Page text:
Poland: An exciting destination for students and scholars

May 10, 2019
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entrance to the University of Warsaw at night

by Ann M. Koenig of the AACRAO International staff

Witamy w Polsce! Welcome to Poland!

The month of May brings the Święto Konstytucji 3 Maja, the Feast of the Constitution of May 3rd. This Polish patriotic holiday commemorates the declaration of Poland’s first constitution on May 3rd, 1791, one of the first modern constitutions in history. Although short-lived -- in effect for only one year due to forces that exploited Poland’s political and geographical vulnerability for centuries -- the Constitution of May 3rd is commemorated today as a beacon of Polish enlightenment, culture and hope through almost two centuries of control by its neighbors.

Higher education in Poland has developed steadily since Poland broke away from Soviet domination in 1989. The PIER (Projects in International Education Research) Poland workshop research team, co-sponsored by AACRAO and NAFSA: Association of International Educators, arrived in Poland just a few days after the May 3rd celebration in 1991, exactly 200 years after the Constitution was declared. It was a time that witnessed the very beginning of Poland’s coming to terms with its new position in Europe. The team’s 1992 PIER workshop report, a comprehensive country profile for international credential evaluators that includes placement recommendations, is archived in the Poland profile in AACRAO EDGE.

As a Bologna process signatory since 1999 and member of the European Union (EU) since 2004, Poland has been actively engaged in higher education development rooted in the Bologna process for more than two decades. A higher education law passed in 2005, which took effect at the start of the 2006/07 academic year, created a Bologna-compliant degree structure and the legal basis for other Bologna-based reforms.  There were several updates to this law. These Bologna-based developments are also aligned with European Union (EU) objectives that focus on improving the employment environment in EU countries and promoting education at all levels.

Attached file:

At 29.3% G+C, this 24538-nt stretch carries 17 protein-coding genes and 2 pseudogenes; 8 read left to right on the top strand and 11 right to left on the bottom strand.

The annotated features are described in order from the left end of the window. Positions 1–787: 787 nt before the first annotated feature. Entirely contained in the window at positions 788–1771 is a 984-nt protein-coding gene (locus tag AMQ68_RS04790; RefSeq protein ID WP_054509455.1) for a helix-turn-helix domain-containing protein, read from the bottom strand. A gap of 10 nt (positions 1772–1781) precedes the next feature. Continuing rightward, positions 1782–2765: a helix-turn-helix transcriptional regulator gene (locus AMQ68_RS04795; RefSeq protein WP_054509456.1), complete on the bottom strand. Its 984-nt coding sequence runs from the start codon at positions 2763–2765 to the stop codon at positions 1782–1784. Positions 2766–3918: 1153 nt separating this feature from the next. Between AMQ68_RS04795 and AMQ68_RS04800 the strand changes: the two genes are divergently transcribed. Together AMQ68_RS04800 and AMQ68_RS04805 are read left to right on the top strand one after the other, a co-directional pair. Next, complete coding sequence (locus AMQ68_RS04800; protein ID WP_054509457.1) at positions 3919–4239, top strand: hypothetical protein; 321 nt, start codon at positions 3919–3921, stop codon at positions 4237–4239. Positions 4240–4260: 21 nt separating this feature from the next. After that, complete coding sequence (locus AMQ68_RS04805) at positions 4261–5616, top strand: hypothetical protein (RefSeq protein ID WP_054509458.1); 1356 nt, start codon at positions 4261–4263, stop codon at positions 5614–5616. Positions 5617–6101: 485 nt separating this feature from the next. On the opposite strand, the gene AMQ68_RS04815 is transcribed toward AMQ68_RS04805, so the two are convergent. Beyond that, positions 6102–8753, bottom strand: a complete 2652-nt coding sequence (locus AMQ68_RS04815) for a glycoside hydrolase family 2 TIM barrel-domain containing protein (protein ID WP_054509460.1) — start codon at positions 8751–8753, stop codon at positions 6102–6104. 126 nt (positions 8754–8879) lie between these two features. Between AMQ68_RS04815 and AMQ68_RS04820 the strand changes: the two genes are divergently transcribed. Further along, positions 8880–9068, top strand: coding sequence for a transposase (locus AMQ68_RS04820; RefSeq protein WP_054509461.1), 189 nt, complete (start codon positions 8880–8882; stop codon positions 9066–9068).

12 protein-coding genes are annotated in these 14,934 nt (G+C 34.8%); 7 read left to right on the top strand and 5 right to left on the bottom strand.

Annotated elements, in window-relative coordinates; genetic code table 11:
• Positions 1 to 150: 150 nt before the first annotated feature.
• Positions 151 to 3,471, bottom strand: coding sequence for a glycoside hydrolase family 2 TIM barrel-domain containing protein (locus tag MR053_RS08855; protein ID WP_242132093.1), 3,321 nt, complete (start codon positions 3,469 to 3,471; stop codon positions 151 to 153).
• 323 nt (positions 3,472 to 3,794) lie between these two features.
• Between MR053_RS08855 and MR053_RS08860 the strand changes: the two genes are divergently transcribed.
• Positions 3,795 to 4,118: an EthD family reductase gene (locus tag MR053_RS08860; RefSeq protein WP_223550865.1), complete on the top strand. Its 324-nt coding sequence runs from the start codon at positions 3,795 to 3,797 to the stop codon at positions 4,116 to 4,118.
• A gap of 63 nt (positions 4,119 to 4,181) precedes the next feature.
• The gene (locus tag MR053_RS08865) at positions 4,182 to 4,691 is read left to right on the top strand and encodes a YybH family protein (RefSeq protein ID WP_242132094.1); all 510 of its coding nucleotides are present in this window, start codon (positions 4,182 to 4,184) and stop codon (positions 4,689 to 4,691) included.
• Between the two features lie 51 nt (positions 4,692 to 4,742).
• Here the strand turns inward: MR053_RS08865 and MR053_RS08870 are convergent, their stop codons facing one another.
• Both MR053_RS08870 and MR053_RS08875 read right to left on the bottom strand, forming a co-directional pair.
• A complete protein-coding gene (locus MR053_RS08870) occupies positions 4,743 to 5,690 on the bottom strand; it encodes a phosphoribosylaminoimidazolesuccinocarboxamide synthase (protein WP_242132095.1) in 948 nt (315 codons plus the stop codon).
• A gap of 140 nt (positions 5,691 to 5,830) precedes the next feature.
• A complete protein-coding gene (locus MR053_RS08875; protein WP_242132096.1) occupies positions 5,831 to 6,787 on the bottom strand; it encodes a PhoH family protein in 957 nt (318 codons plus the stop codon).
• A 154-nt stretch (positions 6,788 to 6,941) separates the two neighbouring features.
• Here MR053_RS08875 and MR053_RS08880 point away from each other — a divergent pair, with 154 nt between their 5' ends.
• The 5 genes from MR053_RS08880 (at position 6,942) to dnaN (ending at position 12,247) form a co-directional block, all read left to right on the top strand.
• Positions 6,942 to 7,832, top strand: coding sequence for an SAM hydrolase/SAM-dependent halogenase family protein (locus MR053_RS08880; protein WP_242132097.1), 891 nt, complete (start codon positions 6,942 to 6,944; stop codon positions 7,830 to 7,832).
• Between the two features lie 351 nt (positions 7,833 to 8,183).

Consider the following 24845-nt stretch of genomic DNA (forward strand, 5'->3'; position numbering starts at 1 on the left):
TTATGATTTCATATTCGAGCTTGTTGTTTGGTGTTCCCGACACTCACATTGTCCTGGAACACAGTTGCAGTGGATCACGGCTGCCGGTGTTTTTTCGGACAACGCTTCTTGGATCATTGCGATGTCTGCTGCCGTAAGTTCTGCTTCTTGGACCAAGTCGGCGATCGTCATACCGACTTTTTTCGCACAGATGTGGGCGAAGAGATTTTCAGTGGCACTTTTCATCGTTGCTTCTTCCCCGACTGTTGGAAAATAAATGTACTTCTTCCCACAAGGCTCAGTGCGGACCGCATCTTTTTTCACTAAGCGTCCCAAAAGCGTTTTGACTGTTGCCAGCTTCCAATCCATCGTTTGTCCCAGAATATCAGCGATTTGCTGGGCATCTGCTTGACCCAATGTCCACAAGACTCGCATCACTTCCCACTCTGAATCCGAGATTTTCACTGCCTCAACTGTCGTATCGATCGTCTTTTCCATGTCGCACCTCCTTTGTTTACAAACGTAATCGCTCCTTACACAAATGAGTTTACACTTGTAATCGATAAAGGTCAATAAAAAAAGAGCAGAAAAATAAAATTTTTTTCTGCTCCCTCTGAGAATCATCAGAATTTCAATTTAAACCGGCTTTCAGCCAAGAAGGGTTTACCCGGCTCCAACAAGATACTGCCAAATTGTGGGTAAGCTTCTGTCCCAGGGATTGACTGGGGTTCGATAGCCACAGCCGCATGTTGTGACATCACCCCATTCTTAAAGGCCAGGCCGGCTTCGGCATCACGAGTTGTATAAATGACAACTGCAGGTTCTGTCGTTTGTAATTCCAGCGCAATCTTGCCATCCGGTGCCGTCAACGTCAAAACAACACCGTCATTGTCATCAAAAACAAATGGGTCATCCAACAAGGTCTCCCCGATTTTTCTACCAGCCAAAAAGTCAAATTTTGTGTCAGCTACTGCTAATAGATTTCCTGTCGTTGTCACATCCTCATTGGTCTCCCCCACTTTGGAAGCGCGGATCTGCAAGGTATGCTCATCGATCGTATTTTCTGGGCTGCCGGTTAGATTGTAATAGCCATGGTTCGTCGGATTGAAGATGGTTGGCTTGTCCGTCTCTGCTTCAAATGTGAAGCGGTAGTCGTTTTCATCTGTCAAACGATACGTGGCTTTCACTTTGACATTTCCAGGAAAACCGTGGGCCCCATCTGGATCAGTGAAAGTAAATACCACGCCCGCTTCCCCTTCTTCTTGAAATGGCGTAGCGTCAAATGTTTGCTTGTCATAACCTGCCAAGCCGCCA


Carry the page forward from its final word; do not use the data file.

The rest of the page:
Today Poland is actively reaching out to the international community to welcome students and scholars to participate in its higher education offerings. Melanie Gottlieb, AACRAO’s Deputy Director, participated in a December 2018 meeting of Polish higher education institution representatives in Warsaw at which goals and projects for the internationalization of Polish higher education were discussed.

Recent initiatives supporting Poland’s aim to become a top-tier destination for international engagement include:

  • A national qualifications framework introduced in 2011 legislation amending the 2005 higher education law. The Polish Qualifications Framework (Polska Rama Kwalifikacji [PRK]) was implemented in 2015. Descriptive information is available online in English, German, Russian, French and Polish. The specifications of the graphic logo of the PRK are regulated by law and may appear on credentials. A sample copy of a dyplom magistra issued by the Uniwerstytet Łódzki in May 2018 bearing the PRK graphic for a Level VII qualification (upper left corner) can be found at the end of the article.*

  • Creation of the Polish National Agency for Academic Exchange (Narodowa Agencja Wymiany Akademickiej [NAWA]) in 2017. This agency is part of the Ministry of Science and Higher Education. It opened in October 2017 with a mission to coordinate government activities that support internationalization of Polish institutions, and to promote Polish higher education and teaching of the Polish language in the international arena. NAWA functions as the Polish ENIC-NARIC office, the contact point for information on higher education in Poland.

  • NAWA’s Go! Poland Website. This is an official source for information on higher education in Poland, including a list of higher education institutions, degree structure, admission requirements, examinations and grading, ECTS credits, diploma documentation, academic calendar, and more.  Go! Poland also gives practical information for students considering studying in Poland (including scholarships!). One current focus of NAWA is to increase the numbers of direct-enroll native speakers of English, especially from the United States and the United Kingdom.